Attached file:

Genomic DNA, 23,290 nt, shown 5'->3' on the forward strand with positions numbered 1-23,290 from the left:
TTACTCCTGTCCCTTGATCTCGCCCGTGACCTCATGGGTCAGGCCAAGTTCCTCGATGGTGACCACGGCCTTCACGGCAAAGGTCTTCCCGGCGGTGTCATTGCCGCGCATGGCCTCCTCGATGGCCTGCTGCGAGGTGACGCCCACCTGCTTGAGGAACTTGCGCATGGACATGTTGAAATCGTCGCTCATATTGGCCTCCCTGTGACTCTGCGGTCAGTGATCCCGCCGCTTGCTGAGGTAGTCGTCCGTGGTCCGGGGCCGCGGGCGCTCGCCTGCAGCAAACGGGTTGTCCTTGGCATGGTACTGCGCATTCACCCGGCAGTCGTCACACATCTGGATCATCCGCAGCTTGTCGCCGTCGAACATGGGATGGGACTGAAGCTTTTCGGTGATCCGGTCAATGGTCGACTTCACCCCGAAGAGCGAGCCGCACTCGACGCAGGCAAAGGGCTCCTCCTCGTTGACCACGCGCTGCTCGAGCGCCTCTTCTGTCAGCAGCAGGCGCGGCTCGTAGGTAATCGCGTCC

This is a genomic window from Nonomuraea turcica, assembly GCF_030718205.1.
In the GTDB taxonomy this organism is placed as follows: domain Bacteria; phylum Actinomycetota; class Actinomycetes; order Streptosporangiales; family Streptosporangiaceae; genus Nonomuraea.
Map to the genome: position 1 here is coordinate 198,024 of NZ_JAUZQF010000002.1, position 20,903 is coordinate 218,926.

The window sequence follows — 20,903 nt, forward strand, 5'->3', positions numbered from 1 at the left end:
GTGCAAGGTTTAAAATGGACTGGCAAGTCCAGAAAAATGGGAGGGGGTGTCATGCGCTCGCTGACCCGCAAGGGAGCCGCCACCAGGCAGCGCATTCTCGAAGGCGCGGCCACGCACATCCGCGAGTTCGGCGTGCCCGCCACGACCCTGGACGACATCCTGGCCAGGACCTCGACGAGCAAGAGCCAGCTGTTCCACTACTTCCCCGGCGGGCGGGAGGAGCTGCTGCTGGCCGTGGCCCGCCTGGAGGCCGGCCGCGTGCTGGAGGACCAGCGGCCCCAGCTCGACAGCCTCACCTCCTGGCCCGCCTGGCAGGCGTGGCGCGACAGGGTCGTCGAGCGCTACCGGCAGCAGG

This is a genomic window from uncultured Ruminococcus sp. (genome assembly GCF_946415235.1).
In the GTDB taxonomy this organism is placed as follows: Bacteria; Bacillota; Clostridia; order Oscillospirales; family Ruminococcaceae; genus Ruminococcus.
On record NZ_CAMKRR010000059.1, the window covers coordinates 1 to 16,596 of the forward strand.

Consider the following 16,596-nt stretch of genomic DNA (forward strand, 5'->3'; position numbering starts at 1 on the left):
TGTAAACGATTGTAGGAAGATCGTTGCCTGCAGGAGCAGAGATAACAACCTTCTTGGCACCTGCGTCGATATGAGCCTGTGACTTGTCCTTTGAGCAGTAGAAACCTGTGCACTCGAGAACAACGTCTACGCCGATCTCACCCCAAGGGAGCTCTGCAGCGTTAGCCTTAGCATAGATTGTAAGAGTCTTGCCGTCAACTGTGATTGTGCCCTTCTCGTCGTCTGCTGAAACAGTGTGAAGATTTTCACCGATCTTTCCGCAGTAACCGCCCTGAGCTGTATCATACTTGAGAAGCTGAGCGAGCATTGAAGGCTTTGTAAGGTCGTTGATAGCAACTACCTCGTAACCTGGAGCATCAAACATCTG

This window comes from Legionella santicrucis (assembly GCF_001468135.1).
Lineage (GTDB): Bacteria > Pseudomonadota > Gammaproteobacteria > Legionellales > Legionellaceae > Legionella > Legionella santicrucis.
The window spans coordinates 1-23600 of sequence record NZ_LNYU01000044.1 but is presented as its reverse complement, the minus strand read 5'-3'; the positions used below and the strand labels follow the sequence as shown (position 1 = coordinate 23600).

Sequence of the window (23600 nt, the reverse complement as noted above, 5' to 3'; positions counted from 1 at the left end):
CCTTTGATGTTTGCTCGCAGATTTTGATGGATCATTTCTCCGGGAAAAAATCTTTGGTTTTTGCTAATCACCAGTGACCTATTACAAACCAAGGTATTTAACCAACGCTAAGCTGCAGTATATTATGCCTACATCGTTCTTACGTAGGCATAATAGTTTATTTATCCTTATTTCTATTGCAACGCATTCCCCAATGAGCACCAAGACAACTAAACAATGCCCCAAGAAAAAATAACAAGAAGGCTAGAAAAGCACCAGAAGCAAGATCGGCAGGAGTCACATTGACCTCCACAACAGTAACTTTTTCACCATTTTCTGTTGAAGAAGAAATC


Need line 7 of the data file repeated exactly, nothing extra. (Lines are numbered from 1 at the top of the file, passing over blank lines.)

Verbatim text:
GTGCAAGGTTTAAAATGGACTGGCAAGTCCAGAAAAATGGGAGGGGGTGTCATGCGCTCGCTGACCCGCAAGGGAGCCGCCACCAGGCAGCGCATTCTCGAAGGCGCGGCCACGCACATCCGCGAGTTCGGCGTGCCCGCCACGACCCTGGACGACATCCTGGCCAGGACCTCGACGAGCAAGAGCCAGCTGTTCCACTACTTCCCCGGCGGGCGGGAGGAGCTGCTGCTGGCCGTGGCCCGCCTGGAGGCCGGCCGCGTGCTGGAGGACCAGCGGCCCCAGCTCGACAGCCTCACCTCCTGGCCCGCCTGGCAGGCGTGGCGCGACAGGGTCGTCGAGCGCTACCGGCAGCAGG